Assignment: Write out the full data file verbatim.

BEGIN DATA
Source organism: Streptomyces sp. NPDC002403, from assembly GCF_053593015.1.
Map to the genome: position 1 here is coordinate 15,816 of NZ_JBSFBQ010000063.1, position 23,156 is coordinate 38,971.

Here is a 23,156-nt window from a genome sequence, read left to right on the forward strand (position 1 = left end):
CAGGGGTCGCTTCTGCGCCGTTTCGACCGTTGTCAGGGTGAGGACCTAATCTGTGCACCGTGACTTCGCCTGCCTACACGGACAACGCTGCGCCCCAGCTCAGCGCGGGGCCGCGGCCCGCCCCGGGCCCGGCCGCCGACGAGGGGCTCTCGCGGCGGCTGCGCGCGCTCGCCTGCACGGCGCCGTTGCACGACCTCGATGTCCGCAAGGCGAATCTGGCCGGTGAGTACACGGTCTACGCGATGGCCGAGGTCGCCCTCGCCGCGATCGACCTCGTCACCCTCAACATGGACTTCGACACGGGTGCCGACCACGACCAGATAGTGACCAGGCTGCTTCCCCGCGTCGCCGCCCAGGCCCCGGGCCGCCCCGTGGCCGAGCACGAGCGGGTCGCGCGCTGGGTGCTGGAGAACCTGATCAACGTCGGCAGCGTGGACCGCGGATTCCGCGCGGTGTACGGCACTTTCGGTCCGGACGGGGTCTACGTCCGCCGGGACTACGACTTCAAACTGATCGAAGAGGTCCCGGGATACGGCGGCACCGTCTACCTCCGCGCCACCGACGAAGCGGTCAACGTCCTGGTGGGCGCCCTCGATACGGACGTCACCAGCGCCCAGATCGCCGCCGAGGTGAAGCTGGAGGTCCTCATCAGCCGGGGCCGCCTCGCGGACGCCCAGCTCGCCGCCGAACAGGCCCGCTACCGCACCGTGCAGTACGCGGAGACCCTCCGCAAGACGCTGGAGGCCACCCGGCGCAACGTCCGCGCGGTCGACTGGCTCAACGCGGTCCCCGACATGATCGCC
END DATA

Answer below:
Source organism: Streptomyces sp. NPDC002403, from assembly GCF_053593015.1.
Map to the genome: position 1 here is coordinate 15,816 of NZ_JBSFBQ010000063.1, position 23,156 is coordinate 38,971.

Here is a 23,156-nt window from a genome sequence, read left to right on the forward strand (position 1 = left end):
CAGGGGTCGCTTCTGCGCCGTTTCGACCGTTGTCAGGGTGAGGACCTAATCTGTGCACCGTGACTTCGCCTGCCTACACGGACAACGCTGCGCCCCAGCTCAGCGCGGGGCCGCGGCCCGCCCCGGGCCCGGCCGCCGACGAGGGGCTCTCGCGGCGGCTGCGCGCGCTCGCCTGCACGGCGCCGTTGCACGACCTCGATGTCCGCAAGGCGAATCTGGCCGGTGAGTACACGGTCTACGCGATGGCCGAGGTCGCCCTCGCCGCGATCGACCTCGTCACCCTCAACATGGACTTCGACACGGGTGCCGACCACGACCAGATAGTGACCAGGCTGCTTCCCCGCGTCGCCGCCCAGGCCCCGGGCCGCCCCGTGGCCGAGCACGAGCGGGTCGCGCGCTGGGTGCTGGAGAACCTGATCAACGTCGGCAGCGTGGACCGCGGATTCCGCGCGGTGTACGGCACTTTCGGTCCGGACGGGGTCTACGTCCGCCGGGACTACGACTTCAAACTGATCGAAGAGGTCCCGGGATACGGCGGCACCGTCTACCTCCGCGCCACCGACGAAGCGGTCAACGTCCTGGTGGGCGCCCTCGATACGGACGTCACCAGCGCCCAGATCGCCGCCGAGGTGAAGCTGGAGGTCCTCATCAGCCGGGGCCGCCTCGCGGACGCCCAGCTCGCCGCCGAACAGGCCCGCTACCGCACCGTGCAGTACGCGGAGACCCTCCGCAAGACGCTGGAGGCCACCCGGCGCAACGTCCGCGCGGTCGACTGGCTCAACGCGGTCCCCGACATGATCGCC